The Aztec Empire

Empires throughout history have always consisted of interesting events ranging from barbaric invasions of native lands to peaceful adaptations of new cultures that ultimately led to economic, political, and educational development. The Aztec Empire followed the path of growth through the Mexica people, a semi-nomadic group from northern Mexico, who migrated south to Lake Texcoco by 1325 and began to build their own capital city of Tenochtitlan. During this development in Mesoamerica, the Aztec Empire was able to construct a stable economy that included markets and the production of craft goods in order to maintain the rapid growing population.

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Politically, the Aztec Empire was made up of a series of city-states called altepetl and each one was appointed a supreme leader (tlatoani) and supreme judge/administrator (cihuacoatl) through a caste-based system. These leaders oversaw the economy of their cities and the supreme court laws. Education in the Aztec Empire was one of the first to have mandatory education for nearly all children regardless of class or gender and others in the society excelled in engineering, mathematics, and sciences that led to innovative advances. These developments in economics, politics, and education allowed the Aztecs to build one of the largest and most powerful empires in Mesoamerica.

The extent of empire and rapid population growth stimulated the development of markets and the productions of goods. The Aztecs traded everything and their economy heavily relied on their ways of agriculture and farming. Virtually every settlement had marketplaces that were filled with nonstop activity throughout the days and the largest one was Tlatelolco. The Spanish conquistador Hernan Cortes who defeated the Aztecs stated that, every kind of merchandise such as can be met with in every land is for sale there. These goods ranged from food and victuals, ornaments of gold and silver, brass, lead, tin, copper, precious stones, and feathers. Within these markets were professional merchants referred to as pochteca who dealt with large market purchases and trades while also obtaining slaves who were used for human sacrifices that, in the Aztec minds, bettered their land. The Aztecs were able to have such a diverse marketplace due to their styles of agriculture and farming that was made possible through their floating gardens. These were artificial islands created from swamplands that were able to support such an efficient and productive agriculture, officially called chinampas. The Chinampas consisted of small, rectangular areas of fertile arable land to grow crops on the shallow lake beds and their consistency made it possible for Aztecs to use sticks to turn the soil as they did not have appropriate tools at the time. The Aztecs were able to provide such crops and textiles in massive amounts like no other and supplied their resources through numerous canals, dikes, causeways, and bridges which factored in to their large marketplace. Within these marketplaces, goods were exchanged through either trading same value items or through purchases made with their currency, cocoa beans and quachtli. The economy of the Aztec Empire was sustained by three main pillars of trade, agriculture, and tribute. Agriculture was needed to sustain the growing population at the time until it reached a point where they were able to trade the surplus amount of goods to other neighboring regions. Marketplaces and travelling merchants soon began to play significant roles in the economy as they distributed and received goods that would aid their expansion.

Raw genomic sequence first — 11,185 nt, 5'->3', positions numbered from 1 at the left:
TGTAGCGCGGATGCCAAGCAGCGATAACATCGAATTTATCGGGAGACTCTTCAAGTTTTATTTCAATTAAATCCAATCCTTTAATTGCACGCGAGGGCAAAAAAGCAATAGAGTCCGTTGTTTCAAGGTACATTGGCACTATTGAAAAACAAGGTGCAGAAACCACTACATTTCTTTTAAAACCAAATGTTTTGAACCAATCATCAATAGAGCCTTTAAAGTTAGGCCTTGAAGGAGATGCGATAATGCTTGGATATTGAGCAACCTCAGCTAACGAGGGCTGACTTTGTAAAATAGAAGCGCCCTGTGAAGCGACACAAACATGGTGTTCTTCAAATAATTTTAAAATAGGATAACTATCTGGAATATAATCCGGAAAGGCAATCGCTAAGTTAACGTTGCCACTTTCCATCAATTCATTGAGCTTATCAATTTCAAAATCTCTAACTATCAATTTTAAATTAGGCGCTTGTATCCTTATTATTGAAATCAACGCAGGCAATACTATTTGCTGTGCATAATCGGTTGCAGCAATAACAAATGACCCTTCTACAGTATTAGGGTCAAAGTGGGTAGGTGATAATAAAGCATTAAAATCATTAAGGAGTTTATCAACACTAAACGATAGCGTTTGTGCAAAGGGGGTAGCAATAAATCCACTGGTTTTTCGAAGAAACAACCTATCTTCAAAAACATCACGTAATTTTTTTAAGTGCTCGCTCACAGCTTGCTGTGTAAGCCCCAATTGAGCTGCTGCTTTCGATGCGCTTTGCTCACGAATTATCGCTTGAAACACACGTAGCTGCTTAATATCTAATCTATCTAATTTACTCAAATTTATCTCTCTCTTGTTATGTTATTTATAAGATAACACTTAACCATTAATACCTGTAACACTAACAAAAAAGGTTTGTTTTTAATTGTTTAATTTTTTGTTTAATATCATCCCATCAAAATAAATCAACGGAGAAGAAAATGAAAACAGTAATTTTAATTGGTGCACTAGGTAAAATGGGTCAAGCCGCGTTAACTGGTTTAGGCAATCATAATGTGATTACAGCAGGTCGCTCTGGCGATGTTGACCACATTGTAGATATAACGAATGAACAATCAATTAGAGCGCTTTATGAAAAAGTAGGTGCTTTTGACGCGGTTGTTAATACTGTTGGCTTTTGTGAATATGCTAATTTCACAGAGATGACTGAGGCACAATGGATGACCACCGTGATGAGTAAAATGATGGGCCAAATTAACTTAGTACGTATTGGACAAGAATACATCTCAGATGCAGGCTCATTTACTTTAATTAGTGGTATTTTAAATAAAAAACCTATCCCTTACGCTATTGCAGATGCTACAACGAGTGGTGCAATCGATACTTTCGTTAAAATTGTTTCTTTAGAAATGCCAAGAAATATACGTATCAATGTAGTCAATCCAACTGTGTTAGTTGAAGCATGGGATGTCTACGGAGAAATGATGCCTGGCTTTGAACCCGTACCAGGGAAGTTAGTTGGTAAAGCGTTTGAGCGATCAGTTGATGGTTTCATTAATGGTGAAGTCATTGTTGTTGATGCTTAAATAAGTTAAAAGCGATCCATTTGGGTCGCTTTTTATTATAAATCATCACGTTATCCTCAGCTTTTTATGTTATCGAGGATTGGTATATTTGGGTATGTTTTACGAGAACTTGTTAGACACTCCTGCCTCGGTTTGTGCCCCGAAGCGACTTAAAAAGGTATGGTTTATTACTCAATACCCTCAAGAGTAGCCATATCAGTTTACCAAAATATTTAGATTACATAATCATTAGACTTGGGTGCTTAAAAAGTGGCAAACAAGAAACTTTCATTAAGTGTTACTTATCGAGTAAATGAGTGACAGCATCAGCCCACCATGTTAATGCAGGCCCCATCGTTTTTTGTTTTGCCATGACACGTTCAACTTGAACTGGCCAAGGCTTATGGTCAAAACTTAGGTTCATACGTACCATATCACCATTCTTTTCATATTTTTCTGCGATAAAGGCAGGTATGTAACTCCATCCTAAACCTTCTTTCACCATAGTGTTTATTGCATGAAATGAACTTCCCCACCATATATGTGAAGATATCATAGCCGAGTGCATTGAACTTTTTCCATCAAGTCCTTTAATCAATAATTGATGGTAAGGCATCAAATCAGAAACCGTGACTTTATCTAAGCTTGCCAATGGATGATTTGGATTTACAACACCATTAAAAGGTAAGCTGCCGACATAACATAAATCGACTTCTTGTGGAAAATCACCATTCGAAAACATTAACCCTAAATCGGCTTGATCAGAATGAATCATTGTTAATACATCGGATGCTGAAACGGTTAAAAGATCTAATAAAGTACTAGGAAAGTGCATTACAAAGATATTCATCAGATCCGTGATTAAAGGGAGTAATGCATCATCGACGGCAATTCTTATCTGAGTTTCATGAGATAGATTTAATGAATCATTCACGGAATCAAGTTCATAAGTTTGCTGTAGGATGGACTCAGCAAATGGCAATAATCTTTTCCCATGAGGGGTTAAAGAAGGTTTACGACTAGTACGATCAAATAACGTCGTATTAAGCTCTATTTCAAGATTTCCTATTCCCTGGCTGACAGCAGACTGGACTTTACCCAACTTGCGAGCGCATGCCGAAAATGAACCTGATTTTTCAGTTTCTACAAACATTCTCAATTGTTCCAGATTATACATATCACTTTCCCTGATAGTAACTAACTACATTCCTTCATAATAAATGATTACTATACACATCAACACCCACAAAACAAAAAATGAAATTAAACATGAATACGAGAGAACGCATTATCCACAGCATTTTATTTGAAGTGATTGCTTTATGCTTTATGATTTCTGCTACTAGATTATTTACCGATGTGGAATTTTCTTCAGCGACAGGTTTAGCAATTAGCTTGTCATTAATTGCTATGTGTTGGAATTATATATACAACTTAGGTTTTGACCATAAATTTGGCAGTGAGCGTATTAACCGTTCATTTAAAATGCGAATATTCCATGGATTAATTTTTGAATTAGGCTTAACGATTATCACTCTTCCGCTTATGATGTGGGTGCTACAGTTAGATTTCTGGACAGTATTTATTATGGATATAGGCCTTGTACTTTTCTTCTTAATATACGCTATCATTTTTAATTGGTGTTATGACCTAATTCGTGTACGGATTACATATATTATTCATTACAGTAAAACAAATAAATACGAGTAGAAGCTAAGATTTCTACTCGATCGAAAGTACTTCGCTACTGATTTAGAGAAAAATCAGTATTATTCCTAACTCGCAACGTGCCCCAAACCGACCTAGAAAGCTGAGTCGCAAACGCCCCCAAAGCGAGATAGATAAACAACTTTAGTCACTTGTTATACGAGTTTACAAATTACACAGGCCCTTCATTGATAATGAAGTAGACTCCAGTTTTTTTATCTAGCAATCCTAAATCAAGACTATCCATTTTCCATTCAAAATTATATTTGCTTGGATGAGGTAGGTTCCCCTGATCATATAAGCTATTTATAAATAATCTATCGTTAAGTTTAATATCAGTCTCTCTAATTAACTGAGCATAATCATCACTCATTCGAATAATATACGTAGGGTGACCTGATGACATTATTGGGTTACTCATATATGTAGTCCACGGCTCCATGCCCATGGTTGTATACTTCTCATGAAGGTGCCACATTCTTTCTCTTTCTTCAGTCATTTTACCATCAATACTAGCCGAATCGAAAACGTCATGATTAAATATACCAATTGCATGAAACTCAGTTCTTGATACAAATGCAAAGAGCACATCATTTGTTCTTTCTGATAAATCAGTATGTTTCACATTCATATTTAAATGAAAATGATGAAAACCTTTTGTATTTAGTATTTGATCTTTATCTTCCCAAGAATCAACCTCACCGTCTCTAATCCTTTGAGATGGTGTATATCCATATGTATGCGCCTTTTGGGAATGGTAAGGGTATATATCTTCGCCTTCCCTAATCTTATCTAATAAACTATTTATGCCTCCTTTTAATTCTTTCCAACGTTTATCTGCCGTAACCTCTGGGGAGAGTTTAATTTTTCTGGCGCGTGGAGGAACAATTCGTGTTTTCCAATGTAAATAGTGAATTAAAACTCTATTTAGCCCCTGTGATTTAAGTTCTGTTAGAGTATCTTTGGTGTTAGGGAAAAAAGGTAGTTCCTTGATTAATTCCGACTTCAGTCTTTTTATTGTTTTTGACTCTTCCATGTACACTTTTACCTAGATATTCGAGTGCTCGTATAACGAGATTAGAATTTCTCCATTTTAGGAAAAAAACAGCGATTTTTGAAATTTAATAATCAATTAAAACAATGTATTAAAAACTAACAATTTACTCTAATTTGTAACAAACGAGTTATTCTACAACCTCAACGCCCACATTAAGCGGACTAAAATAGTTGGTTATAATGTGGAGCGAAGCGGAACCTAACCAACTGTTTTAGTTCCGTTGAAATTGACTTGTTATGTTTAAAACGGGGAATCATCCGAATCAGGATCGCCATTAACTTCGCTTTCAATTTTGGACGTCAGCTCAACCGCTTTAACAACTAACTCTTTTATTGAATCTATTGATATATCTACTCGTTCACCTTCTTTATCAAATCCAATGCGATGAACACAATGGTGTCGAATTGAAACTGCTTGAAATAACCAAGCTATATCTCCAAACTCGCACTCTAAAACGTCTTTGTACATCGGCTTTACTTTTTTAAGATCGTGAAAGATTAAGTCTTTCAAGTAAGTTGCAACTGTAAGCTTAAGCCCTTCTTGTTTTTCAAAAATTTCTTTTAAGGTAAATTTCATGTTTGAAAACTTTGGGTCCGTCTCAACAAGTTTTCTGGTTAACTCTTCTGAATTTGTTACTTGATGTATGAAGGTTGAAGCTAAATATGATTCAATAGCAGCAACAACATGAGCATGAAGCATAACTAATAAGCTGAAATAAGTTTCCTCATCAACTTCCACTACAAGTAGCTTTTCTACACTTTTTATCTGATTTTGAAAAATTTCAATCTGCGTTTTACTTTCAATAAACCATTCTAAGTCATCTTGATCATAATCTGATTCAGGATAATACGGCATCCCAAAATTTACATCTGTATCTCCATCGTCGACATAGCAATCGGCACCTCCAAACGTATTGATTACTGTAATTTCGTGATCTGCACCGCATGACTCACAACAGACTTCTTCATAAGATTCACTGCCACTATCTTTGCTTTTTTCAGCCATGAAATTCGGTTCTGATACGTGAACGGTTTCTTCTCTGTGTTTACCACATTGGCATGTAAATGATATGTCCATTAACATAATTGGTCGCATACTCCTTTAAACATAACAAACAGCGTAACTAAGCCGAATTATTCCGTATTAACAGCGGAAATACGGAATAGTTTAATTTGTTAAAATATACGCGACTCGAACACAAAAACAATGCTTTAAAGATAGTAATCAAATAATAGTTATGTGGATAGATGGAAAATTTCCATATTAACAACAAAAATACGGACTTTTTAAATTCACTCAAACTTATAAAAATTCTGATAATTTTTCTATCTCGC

As the Aztec Empire began growing and developing their economy, they began to focus on and develop a political system that would regulate their cities, trading, markets, and people of the society. They followed a caste-based system similar to that of Islams in which those who were born into wealthy and noble families immediately had more power and opportunity than those of the lower class. With this system in affect, the city-states in Mesoamerica consisted of two people in power: a supreme leader (tlatoani) and supreme judge/administrator (cihuacoatl). The tlatoani of these altepetl was the ultimate owner of all land in his city-state, oversaw markets and temples, resolved judicial disputes, led the military, and received tribute. Due to the caste system, these leaders had to fulfill certain requirements such as: come from a noble class and royal heritage, be over the age of thirty, be educated at one of the elite calmecac schools, and to be experienced warriors and military leaders.. As emperors passed away, new ones were elected either by a high council of four nobles who were related to the previous ruler or chosen from the siblings of the previous emperor. Although the emperors of these altepetl had absolute power and believed to be a representative of the gods, they governed with the help of four advisors and a senior advisor in order to make the most efficient and correct choices for the Empire. Following as second to the emperor were the supreme judges and administrators known as the cihuacoatl who focused on the legal, criminal, and international laws in order to keep order on society. Aztec laws were based on royal decrees and on customs that had been passed down from generation to generation and they were also interpreted and applied by Aztec judges in the various court systems. For example, if laws were broken by means of crime (theft, treachery, and a priest’s violation of the rule of chastity) punishment was the most common justice. They had a prison a system that divided acts of crime in terms of seriousness and each system had different punishments. These four classes were the cuauhcalli (death row), teilpiloyan (debtor’s prison), petlacalli (minor crimes), and a fourth which was a probation where a governor would place boundaries on an individual that they were not allowed to cross. The Aztec Empire had a strong political system that kept their people at bay. This was necessary due to their proud and strong military force that was continuously at war with its neighboring territories. War was justified when a territory closed its roads to commerce and when a merchant or ambassador was killed, which usually led to conquering those territories in order to collect tribute and obtain captives for human sacrifice.